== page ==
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Located on OH 775 just north of Proctorville, OH, this church was organized by Reverend Thomas Walker Fry, the leader of the manumitted Twyman slaves from Madison County, Virginia. For many years, the church served the areas black population. The cemetery across the road serves as the final resting place for many of the African American families who lived in this part of Ohio in the 19th and early 20th century.

Mt. Pisgah stands above the road on east side of OH 775, just over the ridge north of Proctorville. The church was begun in the late 1800s by Thomas Walker Fry, one of the famous 37 manumitted slaves who were freed by James Twyman in 1849. Although there is no written evidence documenting his involvement with helping escaped slaves, Fry was probably active in the Underground Railroad as Virginia's line was the Ohio River. Fry's reputation as a well known preacher would had allowed him to travel the region and to make contacts in numerous communities. If not an actual conductor or leader in the Underground Railroad, Fry would have at least known who was moving the region and could alert others to the movements of slave catchers.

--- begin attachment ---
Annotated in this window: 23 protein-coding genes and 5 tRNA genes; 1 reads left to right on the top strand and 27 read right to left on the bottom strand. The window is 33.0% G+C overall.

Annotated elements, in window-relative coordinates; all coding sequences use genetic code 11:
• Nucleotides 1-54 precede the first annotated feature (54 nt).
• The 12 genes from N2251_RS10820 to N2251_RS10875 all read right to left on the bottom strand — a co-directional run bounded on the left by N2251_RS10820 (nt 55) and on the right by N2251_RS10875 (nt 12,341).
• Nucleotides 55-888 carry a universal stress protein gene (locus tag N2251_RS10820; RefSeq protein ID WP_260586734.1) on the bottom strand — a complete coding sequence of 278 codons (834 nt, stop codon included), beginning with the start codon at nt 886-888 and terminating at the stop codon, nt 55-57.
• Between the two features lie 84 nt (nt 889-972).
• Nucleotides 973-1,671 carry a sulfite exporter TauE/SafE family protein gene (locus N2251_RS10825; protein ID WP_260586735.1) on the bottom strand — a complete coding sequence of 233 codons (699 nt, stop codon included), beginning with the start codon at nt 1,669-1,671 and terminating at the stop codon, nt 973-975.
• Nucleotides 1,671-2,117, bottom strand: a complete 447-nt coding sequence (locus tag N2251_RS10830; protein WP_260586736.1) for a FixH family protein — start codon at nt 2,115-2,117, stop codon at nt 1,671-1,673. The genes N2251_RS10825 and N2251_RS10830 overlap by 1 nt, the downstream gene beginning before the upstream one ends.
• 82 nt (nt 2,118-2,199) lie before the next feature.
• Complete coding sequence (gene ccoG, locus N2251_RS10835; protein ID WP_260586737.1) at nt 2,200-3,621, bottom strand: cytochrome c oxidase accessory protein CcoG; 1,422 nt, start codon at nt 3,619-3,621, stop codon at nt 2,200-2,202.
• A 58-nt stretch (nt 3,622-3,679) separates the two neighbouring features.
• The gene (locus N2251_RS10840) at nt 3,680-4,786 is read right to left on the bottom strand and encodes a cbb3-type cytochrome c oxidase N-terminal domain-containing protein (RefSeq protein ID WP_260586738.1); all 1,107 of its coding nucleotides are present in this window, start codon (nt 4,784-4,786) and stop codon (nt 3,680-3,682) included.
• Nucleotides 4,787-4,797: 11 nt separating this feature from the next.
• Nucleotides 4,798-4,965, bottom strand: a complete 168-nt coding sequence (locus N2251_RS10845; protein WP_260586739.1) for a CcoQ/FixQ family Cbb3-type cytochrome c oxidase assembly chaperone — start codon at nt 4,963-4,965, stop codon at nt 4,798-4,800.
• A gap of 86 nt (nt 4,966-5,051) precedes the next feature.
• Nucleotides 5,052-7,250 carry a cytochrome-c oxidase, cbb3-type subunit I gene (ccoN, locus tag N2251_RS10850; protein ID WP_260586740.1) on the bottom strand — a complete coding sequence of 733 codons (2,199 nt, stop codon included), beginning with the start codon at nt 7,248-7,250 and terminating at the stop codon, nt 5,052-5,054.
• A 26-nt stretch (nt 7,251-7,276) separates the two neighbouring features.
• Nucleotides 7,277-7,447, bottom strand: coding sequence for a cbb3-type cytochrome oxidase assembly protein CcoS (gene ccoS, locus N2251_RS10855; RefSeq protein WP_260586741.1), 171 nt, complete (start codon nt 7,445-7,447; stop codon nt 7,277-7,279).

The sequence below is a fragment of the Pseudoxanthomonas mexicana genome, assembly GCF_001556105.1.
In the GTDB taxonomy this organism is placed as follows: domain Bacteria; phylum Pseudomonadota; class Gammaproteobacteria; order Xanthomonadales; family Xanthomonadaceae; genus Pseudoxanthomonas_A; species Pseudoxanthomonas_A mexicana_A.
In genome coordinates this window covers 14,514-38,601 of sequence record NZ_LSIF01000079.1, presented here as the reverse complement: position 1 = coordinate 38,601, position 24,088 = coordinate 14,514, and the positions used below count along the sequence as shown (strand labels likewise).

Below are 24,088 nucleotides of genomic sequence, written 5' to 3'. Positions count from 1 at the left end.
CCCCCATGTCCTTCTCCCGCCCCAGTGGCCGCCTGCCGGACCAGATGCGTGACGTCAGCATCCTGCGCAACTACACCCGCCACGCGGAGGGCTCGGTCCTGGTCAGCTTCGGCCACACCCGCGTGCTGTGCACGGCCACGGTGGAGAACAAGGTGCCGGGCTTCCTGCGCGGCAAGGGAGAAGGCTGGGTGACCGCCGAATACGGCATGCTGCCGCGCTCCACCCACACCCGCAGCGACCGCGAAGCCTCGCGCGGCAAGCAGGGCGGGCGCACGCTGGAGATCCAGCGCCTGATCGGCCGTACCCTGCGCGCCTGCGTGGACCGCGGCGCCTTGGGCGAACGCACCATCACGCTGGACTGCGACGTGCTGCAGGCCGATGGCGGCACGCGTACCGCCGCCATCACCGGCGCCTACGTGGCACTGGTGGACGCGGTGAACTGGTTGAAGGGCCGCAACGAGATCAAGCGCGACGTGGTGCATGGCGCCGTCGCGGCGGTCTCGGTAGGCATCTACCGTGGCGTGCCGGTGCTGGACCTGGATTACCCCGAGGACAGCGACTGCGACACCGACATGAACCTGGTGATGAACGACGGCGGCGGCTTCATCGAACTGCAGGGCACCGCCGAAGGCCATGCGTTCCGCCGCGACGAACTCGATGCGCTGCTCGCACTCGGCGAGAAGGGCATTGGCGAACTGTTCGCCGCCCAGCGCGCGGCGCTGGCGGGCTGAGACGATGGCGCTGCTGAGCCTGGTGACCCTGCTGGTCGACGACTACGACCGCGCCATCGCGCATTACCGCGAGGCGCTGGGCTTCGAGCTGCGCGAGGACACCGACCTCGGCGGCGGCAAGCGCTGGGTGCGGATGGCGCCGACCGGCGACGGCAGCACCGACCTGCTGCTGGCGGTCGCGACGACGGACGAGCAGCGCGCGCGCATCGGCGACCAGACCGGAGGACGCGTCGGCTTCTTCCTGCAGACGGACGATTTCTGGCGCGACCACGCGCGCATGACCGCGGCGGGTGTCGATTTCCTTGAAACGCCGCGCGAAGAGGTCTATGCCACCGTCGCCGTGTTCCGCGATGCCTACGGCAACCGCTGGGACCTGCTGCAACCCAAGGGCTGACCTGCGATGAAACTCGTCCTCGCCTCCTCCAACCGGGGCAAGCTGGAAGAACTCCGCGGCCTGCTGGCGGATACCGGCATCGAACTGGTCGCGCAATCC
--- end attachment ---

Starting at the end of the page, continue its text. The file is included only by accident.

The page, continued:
Like many African Americans in the region, Fry likely helped escaped slaves as the Underground Railroad consisted primarily of local black citizens who took tremendous risks to aid other African Americans as they sought to escape slavery.

Federal Census of the United States, Lawrence County, Ohio 1850, 1860, 1870

Pratt, J. Earl: The Promised Land

The Advertiser, Huntington, WV: 2 Sep 1934.